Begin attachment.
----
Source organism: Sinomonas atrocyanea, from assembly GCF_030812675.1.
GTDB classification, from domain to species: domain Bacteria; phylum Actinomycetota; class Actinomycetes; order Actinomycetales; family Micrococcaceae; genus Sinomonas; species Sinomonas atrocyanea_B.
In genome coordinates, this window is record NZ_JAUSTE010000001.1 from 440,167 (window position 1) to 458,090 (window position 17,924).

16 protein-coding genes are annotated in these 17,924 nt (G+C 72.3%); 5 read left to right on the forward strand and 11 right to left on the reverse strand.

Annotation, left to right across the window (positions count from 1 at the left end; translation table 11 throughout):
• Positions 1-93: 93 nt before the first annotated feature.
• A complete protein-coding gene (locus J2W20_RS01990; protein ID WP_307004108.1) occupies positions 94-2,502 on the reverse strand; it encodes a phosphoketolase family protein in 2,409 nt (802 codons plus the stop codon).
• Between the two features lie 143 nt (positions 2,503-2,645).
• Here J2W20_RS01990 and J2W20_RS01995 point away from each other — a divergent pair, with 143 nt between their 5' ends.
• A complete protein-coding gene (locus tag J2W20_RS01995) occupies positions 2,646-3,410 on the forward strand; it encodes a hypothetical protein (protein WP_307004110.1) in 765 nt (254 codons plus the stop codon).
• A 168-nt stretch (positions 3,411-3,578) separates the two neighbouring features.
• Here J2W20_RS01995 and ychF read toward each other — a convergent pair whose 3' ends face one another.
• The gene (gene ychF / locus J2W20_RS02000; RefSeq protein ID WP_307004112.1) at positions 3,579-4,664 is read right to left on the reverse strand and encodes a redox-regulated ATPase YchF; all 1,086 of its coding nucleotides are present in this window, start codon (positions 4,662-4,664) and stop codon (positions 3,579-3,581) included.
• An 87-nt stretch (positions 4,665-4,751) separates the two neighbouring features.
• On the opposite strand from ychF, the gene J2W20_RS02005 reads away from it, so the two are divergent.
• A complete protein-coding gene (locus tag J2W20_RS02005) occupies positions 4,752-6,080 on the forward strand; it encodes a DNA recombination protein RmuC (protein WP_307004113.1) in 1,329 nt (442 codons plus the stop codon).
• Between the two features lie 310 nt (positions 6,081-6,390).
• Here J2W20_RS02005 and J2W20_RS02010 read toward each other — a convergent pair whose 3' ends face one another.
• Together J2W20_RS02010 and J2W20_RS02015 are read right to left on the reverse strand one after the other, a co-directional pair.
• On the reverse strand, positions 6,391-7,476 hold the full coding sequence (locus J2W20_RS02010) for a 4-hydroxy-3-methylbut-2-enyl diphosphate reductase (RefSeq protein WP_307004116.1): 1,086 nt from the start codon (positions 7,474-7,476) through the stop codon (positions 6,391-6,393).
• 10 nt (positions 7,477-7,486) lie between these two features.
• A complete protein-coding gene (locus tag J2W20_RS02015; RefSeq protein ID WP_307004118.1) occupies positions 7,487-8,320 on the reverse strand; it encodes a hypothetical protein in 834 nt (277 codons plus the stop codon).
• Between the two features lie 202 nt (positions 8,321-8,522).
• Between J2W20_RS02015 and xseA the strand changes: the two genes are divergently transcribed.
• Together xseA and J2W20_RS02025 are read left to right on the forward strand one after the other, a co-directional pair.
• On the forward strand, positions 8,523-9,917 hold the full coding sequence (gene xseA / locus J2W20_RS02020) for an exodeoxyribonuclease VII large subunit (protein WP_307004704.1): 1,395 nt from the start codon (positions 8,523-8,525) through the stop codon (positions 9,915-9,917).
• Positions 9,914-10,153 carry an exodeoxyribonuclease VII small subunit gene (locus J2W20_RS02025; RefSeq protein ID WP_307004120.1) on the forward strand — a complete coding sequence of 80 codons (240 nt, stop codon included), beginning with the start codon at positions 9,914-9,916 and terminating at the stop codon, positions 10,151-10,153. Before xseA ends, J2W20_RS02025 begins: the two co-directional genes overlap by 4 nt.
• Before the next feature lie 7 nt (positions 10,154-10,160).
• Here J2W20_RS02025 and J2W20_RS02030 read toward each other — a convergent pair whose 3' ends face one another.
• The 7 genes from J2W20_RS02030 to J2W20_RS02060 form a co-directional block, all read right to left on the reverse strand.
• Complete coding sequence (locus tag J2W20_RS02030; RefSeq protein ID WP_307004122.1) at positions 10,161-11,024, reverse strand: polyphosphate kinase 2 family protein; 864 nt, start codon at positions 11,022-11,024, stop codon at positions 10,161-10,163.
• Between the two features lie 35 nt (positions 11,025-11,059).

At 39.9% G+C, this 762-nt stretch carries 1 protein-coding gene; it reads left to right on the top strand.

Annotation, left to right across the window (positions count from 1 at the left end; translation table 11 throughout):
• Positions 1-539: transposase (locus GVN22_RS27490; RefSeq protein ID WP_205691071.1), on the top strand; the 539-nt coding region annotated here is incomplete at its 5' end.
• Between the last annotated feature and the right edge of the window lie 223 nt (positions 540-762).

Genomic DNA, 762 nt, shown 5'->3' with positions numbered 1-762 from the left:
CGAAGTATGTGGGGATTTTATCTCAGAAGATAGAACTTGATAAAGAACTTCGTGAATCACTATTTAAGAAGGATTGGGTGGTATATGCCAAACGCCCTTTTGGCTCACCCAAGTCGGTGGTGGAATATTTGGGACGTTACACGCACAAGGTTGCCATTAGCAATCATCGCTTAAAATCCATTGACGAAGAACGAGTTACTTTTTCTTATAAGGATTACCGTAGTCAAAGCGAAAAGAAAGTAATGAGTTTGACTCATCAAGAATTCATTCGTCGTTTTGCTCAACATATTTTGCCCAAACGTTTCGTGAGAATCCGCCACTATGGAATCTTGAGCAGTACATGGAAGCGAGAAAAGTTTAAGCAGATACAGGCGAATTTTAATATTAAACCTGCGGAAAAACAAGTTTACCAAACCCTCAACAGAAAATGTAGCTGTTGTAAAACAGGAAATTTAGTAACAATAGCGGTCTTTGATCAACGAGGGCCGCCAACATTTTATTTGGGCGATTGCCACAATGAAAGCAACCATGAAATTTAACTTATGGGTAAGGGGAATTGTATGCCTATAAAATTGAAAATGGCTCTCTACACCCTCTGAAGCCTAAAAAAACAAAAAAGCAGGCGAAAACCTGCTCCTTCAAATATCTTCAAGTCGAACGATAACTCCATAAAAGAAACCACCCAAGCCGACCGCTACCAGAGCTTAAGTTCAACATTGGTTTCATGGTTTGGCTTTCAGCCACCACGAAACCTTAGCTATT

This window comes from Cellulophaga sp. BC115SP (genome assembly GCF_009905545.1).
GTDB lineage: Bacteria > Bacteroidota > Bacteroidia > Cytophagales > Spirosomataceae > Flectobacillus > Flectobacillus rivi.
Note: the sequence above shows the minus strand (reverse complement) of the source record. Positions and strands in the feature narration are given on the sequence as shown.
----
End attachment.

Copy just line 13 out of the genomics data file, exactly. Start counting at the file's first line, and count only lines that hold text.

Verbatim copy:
• The gene (gene ychF / locus J2W20_RS02000; RefSeq protein ID WP_307004112.1) at positions 3,579-4,664 is read right to left on the reverse strand and encodes a redox-regulated ATPase YchF; all 1,086 of its coding nucleotides are present in this window, start codon (positions 4,662-4,664) and stop codon (positions 3,579-3,581) included.